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Divergent Nematic Susceptibility in an Iron Arsenide Superconductor

Science  10 Aug 2012:
Vol. 337, Issue 6095, pp. 710-712
DOI: 10.1126/science.1221713

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Lattice Trailing the Electrons

Superconducting order recedes with decreased chemical doping in a typical iron-based superconductor family. Thus, the symmetry of the material is broken by almost simultaneous antiferromagnetic and structural phase transitions. However, some pnictides also exhibit an electronic nematic transition manifested by anisotropy of the electrical resistance. Because this anisotropy occurs at the same time as the structural transition, it is not clear whether it is a consequence of the broken crystal lattice symmetry or its cause. Chu et al. (p. 710) performed constant strain experiments on the series Ba(Fe1−xCox)2As2, which can distinguish between the two scenarios, and confirm that the electrons drive the lattice transition.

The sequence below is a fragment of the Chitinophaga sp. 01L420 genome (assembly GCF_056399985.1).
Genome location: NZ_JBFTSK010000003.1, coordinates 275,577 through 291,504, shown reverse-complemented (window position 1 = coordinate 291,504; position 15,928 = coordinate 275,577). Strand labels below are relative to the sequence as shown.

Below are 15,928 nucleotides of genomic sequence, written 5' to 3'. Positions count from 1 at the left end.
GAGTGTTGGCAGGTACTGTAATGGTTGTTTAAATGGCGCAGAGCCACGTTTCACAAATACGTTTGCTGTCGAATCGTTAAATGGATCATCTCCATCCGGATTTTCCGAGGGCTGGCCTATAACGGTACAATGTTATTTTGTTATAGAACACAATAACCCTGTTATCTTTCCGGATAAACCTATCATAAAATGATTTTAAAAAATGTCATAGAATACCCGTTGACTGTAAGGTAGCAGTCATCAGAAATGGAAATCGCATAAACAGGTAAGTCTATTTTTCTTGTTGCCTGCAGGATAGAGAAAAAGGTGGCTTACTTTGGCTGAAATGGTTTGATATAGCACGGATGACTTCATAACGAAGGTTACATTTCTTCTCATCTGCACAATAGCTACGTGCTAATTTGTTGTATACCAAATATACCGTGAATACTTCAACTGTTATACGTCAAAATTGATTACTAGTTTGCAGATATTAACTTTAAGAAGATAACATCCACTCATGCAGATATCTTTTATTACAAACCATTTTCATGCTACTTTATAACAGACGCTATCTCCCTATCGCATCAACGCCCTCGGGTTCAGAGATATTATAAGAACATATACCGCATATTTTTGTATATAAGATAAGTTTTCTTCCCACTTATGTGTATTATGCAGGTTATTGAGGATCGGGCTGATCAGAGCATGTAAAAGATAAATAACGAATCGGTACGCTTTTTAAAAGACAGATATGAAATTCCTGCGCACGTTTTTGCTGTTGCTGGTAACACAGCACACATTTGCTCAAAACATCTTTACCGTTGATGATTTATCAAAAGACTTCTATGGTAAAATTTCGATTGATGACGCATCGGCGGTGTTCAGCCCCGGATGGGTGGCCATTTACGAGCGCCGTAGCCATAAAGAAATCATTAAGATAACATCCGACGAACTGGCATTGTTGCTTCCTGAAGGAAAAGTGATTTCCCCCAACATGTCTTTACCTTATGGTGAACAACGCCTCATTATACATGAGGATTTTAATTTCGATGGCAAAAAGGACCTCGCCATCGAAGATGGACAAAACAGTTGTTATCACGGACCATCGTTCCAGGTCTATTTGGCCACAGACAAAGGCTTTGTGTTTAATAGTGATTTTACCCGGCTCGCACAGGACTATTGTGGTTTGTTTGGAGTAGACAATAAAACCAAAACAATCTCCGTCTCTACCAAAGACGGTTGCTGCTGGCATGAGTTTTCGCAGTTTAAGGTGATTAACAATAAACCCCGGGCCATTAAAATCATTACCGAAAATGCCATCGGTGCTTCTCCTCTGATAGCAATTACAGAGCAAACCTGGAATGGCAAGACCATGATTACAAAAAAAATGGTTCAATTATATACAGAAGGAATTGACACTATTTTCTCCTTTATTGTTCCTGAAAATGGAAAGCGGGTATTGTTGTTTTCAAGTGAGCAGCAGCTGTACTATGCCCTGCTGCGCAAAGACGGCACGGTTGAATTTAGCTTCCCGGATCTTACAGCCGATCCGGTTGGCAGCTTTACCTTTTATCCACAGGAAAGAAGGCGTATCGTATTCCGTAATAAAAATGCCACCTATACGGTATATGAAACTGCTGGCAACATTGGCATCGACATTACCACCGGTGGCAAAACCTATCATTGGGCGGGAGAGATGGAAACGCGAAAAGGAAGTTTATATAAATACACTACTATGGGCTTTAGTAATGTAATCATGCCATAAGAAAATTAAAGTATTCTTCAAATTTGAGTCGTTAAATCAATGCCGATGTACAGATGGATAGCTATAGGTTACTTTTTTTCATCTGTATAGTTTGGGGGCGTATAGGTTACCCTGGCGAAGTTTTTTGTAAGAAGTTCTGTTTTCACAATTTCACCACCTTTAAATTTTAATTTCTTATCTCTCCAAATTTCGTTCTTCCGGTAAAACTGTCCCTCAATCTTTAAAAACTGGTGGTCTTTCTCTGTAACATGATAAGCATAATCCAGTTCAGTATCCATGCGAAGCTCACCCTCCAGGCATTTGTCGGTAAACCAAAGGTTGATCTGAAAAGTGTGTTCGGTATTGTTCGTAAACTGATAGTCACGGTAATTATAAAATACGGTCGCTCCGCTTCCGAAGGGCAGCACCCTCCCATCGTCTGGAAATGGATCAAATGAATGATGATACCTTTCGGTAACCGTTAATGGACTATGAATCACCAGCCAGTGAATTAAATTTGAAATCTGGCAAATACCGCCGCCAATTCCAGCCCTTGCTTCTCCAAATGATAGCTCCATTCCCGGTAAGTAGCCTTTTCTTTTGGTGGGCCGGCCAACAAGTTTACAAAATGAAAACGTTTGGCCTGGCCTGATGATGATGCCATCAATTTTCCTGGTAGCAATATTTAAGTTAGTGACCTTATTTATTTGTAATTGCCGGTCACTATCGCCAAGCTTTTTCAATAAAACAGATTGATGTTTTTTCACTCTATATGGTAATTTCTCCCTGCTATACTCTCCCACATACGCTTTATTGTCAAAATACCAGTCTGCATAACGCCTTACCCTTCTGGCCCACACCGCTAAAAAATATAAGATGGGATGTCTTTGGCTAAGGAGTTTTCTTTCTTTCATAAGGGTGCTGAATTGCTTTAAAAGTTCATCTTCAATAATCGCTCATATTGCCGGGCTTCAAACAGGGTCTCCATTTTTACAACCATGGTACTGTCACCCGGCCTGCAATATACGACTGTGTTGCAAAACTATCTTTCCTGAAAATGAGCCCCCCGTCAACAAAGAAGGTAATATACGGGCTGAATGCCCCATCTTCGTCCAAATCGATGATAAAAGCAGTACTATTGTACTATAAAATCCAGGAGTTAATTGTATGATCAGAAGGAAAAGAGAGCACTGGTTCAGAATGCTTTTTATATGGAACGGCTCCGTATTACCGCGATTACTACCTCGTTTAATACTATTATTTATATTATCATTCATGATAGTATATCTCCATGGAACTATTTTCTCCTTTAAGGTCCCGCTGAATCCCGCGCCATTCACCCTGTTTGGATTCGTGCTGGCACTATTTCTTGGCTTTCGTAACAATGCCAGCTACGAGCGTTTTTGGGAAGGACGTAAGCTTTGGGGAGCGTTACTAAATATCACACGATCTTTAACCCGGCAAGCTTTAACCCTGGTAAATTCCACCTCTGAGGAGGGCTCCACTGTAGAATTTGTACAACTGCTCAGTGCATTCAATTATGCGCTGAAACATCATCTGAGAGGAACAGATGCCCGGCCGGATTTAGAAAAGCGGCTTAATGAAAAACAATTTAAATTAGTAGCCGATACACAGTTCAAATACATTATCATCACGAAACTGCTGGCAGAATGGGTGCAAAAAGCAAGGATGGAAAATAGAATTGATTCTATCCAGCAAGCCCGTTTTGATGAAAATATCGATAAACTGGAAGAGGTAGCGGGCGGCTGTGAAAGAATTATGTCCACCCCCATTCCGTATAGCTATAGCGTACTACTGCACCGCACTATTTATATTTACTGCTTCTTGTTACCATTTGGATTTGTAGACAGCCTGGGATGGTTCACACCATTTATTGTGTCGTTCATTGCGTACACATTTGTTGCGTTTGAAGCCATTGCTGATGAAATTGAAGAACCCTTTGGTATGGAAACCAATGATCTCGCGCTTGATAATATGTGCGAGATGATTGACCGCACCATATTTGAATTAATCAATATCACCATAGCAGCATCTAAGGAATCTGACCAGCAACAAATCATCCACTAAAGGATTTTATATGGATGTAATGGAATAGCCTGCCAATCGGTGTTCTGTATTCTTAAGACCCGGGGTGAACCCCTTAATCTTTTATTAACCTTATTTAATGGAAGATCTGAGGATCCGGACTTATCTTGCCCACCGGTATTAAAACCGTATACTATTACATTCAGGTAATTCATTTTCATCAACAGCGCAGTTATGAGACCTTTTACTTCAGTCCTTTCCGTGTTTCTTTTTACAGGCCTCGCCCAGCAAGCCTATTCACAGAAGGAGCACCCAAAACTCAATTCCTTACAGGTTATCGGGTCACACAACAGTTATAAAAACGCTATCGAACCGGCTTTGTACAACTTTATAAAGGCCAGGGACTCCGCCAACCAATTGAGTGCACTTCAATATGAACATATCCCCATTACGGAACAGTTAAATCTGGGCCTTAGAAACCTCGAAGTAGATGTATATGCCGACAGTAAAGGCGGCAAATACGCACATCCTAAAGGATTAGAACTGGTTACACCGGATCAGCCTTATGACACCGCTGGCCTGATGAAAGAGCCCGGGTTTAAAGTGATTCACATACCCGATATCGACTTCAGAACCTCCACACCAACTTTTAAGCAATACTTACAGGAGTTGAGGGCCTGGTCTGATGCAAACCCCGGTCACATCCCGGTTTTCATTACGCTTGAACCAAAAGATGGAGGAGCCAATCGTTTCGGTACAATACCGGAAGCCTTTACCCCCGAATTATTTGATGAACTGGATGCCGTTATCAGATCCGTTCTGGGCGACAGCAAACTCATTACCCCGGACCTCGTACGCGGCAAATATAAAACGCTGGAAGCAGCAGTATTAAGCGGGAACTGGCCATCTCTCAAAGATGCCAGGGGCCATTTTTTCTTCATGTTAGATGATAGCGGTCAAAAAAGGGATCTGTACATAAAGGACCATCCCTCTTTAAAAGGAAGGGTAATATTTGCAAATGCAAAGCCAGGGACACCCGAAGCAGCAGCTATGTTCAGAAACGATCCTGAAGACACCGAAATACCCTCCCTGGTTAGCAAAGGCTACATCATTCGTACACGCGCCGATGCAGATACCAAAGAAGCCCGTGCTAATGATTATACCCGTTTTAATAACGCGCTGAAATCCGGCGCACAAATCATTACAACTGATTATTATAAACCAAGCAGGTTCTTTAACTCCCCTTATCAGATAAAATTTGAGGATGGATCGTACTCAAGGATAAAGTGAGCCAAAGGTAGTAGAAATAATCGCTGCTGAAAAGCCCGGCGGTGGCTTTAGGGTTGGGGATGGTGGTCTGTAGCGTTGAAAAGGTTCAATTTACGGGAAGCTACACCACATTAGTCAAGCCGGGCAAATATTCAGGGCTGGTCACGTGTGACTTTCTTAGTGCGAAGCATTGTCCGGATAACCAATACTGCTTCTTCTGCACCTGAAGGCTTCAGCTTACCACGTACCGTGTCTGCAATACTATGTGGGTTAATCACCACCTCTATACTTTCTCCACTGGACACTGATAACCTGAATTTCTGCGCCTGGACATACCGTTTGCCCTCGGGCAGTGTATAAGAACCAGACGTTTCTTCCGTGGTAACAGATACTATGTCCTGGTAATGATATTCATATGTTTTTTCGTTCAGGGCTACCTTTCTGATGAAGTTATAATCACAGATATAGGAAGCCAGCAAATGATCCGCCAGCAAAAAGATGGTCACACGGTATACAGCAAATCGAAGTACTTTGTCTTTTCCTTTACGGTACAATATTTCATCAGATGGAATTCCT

Abstract

Within the Landau paradigm of continuous phase transitions, ordered states of matter are characterized by a broken symmetry. Although the broken symmetry is usually evident, determining the driving force behind the phase transition can be complicated by coupling between distinct order parameters. We show how measurement of the divergent nematic susceptibility of the iron pnictide superconductor Ba(Fe1−xCox)2As2 distinguishes an electronic nematic phase transition from a simple ferroelastic distortion. These measurements also indicate an electronic nematic quantum phase transition near the composition with optimal superconducting transition temperature.

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